The satellite TV company said today that it is adding the Netflix app to its latest set-top boxes, its second-generation Hopper devices released in February 2013. Dish wouldn’t say how many customers have that box.
When it lost a summary injunction back in September, the network said it wasn’t done trying to get Dish Network’s Hopper service shut down and on Wednesday ABC took another swing at it. In a brief dated Nov. 12 and filed yesterday (read it here) with the Second Circuit Court of Appeals, ABC and Disney Enterprises went after the satellite provider’s ad-jumping DVR service again.
News Corp.’s Fox Broadcasting has asked for a court order to block new “on-the-go” features of Dish Network’s Hopper set-top boxes that allow consumers to watch live and recorded TV shows on smartphones and tablets.
The Consumer Electronics Association along with the Computer and Communications Industry Association and the Internet Association tells a federal court that the Dish Hopper service that allows consumers to record and zap ads in all network broadcasting does not violate copyright law. Broadcasters have sued Dish, claiming copyright violations and breach of distribution contracts.
Dish is using the recent controversy over the Best In Show award the satcaster’s new Hopper with Sling DVR did not receive as a recruiting tool. The ad-zapping service was awarded the top prize by the editors of CNET before they were overruled by corporate parent CBS which is suing Dish over Hopper. On Sunday, Dish bought full-page ads in several major newspapers to crow about the award it didn’t get and blast CBS.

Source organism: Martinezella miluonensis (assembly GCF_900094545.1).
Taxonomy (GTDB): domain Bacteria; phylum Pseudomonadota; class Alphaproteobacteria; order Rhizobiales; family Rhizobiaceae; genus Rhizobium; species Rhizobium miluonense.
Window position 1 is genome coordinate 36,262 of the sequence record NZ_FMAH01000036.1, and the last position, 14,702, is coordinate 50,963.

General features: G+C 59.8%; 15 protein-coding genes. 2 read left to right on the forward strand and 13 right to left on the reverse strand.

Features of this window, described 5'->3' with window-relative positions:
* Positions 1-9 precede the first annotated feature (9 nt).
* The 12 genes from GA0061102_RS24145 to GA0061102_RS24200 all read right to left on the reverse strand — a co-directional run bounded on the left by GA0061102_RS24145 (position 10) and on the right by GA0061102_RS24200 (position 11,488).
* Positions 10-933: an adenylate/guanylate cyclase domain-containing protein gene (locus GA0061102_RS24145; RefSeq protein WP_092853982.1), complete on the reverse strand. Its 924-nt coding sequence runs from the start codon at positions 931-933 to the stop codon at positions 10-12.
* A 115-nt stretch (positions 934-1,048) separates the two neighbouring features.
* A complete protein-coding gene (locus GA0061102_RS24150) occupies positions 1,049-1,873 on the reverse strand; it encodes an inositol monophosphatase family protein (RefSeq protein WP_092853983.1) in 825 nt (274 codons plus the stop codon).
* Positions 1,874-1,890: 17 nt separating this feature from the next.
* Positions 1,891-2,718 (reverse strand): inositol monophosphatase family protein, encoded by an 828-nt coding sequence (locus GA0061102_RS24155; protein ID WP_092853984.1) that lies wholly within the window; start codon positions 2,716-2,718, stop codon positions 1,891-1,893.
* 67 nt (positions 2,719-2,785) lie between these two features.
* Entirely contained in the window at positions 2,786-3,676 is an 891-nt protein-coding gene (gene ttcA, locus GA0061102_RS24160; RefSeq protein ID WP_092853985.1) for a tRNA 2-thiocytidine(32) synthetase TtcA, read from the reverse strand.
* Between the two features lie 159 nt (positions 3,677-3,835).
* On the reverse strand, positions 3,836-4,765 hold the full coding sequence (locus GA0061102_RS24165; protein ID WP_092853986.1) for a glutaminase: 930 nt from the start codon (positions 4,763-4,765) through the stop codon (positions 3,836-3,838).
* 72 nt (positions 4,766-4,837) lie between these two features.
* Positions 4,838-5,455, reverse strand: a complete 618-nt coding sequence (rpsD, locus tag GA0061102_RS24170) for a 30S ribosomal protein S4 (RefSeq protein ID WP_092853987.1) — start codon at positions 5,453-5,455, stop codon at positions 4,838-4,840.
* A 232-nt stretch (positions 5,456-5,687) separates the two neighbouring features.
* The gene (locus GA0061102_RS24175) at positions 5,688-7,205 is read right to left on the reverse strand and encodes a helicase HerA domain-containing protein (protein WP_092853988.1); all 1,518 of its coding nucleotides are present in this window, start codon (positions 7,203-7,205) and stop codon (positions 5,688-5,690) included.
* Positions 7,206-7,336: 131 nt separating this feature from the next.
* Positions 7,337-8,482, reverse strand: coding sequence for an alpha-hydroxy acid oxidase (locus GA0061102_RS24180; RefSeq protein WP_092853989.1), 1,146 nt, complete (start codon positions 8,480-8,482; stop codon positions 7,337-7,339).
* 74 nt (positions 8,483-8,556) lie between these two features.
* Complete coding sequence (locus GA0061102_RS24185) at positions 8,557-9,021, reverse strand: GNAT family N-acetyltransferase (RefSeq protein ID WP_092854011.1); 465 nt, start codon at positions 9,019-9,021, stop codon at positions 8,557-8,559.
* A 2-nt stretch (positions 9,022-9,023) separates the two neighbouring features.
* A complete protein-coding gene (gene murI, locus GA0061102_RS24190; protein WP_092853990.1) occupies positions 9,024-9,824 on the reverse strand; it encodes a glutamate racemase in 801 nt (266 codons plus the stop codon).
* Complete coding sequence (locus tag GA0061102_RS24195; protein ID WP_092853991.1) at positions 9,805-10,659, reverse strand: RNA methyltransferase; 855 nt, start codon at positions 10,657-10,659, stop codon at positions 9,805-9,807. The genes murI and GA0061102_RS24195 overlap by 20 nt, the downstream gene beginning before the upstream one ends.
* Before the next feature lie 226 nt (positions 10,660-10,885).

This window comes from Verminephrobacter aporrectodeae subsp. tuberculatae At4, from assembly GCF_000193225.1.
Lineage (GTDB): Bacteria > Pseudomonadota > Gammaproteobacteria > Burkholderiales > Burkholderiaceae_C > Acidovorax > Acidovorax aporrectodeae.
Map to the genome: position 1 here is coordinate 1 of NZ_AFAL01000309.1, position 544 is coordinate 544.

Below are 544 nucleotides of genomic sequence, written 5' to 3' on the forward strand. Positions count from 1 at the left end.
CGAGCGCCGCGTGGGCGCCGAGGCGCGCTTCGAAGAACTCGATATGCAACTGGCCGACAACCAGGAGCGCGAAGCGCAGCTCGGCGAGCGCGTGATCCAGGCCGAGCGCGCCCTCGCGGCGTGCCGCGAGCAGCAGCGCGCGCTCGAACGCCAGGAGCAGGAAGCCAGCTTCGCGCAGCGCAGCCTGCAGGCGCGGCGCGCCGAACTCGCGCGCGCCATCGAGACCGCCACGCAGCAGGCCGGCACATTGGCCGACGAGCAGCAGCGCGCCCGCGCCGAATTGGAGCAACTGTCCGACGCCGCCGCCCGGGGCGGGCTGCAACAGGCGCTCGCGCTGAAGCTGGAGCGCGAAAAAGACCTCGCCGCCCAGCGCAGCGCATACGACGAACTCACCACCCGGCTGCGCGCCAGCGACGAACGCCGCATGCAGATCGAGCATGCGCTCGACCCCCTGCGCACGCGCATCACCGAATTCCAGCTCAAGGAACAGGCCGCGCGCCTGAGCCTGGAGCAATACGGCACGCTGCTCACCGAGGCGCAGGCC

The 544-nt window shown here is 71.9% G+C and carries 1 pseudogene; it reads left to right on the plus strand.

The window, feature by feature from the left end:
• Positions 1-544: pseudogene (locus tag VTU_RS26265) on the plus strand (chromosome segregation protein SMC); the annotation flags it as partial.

The Consumer Electronics Show officially kicked off this morning and already pay TV and content providers have announced some new toys, services and tactics.
Dish Network Corp., the second-largest U.S. satellite provider, is developing a feature that would let advertisers see what people are watching in real time, setting the stage for last-minute auctions of ad space.
All broadcasters should follow the lead of CBS’s Leslie Moonves and threaten to use their retrans clout to come down hard on Dish Network and the Auto Hop commercial-skipping feature of its Hopper DVR. Allowing subscribers to skip all spots in recorded programs at the touch of a button is a broadcasting killer.
Dish Network is looking to make a splash at this week’s Consumer Electronics Show in Las Vegas — but one announcement, which leaked out prematurely, could raise the ire of ABC, CBS, Fox, and NBC. Dish’s new multi-room DVR, Hopper, will automatically record primetime broadcasts from local stations for ABC, CBS, Fox, and NBC and retain those shows for a week — in effect turning Hopper into into a catch-up VOD service.